The shooting at a congressional baseball practice in Alexandria, Va., on Wednesday was an exceptional incident in American history, with lawmakers perhaps being targeted as a group.

As a crime fitting a very specific profile, though — five people injured with no fatalities (the shooter was killed Wednesday) — the incident was relatively common. According to data compiled by the Gun Violence Archive, the attack in Alexandria would be the 53rd one matching those precise figures since January 2016.


Several cities have seen multiple incidents in which five people were shot, including Chicago, where it happened four times. The one in Alexandria would be the 13th this year.

On cable news programs, people familiar with the neighborhood repeatedly stated that it was not the sort of place where you’d expect such an attack to happen. The subtext to such comments is that the area was a smaller, more affluent place than others where one might expect such a shooting to occur. To some extent, that’s true when compared with the other 44 places where five people were wounded.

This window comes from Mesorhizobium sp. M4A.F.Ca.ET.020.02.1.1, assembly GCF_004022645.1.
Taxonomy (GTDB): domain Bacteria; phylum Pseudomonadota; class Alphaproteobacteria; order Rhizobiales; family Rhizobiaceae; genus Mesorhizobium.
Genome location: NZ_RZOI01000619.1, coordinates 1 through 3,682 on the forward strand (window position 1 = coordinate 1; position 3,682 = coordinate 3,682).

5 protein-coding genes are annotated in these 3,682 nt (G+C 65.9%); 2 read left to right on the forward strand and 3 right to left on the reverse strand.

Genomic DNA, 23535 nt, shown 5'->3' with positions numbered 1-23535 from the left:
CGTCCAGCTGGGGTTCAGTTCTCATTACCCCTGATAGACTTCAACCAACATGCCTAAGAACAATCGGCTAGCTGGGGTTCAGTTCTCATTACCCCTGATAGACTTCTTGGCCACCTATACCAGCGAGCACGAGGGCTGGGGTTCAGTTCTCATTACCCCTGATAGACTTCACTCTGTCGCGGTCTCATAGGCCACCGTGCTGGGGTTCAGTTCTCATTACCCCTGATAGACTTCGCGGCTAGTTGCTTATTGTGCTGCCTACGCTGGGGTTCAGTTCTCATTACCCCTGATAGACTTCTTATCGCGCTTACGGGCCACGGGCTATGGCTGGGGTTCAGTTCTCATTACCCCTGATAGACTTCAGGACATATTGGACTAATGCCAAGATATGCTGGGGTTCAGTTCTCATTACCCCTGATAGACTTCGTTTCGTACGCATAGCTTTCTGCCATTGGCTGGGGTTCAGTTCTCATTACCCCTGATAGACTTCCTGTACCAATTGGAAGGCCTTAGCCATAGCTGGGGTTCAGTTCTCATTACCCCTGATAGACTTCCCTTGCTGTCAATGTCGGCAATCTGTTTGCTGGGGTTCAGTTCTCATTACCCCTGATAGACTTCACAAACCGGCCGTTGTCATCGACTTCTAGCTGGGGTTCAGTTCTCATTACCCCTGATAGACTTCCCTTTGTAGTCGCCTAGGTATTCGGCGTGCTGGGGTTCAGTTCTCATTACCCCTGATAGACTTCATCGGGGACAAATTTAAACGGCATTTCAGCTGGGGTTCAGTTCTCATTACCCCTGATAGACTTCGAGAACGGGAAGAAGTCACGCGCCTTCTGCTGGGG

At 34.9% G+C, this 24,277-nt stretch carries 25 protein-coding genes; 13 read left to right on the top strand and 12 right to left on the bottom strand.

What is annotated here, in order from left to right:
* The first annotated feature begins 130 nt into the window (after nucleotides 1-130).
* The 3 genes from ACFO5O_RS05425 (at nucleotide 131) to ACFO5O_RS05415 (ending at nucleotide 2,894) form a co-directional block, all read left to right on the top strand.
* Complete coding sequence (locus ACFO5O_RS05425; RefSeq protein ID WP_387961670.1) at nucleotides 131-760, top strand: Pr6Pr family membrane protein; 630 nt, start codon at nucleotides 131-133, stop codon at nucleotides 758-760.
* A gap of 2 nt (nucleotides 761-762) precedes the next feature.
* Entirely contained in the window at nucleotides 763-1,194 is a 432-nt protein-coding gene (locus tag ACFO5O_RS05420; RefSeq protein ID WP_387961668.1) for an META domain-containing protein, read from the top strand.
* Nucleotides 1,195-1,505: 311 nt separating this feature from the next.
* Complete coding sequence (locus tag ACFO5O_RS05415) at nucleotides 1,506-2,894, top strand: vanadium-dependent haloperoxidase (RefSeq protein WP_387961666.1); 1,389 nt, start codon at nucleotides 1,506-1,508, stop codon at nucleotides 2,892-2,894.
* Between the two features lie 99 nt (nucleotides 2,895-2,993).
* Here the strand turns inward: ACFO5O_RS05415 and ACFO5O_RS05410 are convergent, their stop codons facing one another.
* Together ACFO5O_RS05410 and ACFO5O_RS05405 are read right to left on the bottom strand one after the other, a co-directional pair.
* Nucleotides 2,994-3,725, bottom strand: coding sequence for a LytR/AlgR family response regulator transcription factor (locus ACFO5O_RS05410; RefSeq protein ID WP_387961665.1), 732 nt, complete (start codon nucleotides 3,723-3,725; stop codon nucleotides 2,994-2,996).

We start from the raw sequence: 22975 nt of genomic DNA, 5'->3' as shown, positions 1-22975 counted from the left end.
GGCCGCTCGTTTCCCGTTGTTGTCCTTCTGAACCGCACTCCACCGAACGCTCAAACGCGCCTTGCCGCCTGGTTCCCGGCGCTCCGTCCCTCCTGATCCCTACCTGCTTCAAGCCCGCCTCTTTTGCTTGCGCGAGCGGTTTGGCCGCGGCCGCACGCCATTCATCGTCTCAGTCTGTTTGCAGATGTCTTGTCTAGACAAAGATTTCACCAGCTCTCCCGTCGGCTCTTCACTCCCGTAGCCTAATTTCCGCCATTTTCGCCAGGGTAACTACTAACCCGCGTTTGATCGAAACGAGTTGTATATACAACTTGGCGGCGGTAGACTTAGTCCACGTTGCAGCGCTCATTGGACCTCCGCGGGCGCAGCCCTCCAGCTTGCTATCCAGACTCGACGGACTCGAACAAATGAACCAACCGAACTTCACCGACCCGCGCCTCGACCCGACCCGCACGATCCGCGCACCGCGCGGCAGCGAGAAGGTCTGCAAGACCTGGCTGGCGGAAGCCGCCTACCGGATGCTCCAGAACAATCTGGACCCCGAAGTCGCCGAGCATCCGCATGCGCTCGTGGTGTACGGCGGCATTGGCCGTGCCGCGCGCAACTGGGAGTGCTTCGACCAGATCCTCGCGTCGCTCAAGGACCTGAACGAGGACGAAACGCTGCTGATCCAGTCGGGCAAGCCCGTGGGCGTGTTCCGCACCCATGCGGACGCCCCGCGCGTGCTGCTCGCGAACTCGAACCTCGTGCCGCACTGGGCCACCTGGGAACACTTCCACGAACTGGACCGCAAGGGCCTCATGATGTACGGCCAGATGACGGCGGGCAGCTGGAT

Alexandria is the wealthiest location for one of the attacks, as measured by median household income. (All data here is from the Census Bureau.) It has the second-lowest poverty rate of any of the shooting locations, after Elmira, N.Y. Its population is more white than most shooting locations, though less white than America on the whole. The city’s population is slightly smaller than the median of the other shooting locations — a figure that’s skewed by the presence of a number of large cities.

That said, the city was reminded at the end of May that it was not immune from the problems that plague the United States. A number of politically incendiary, anti-Semitic and racist fliers were left around the city, including in the neighborhood where Wednesday’s shooting occurred.

“I hope community members will use this outrageous and disturbing incident to form tighter bonds with their neighbors,” City Council member John Chapman told the Alexandria Times, “and hope Alexandria is an inclusive city that won’t be rattled by immature acts of hate.”

For the second time in less than a month, that message is relevant.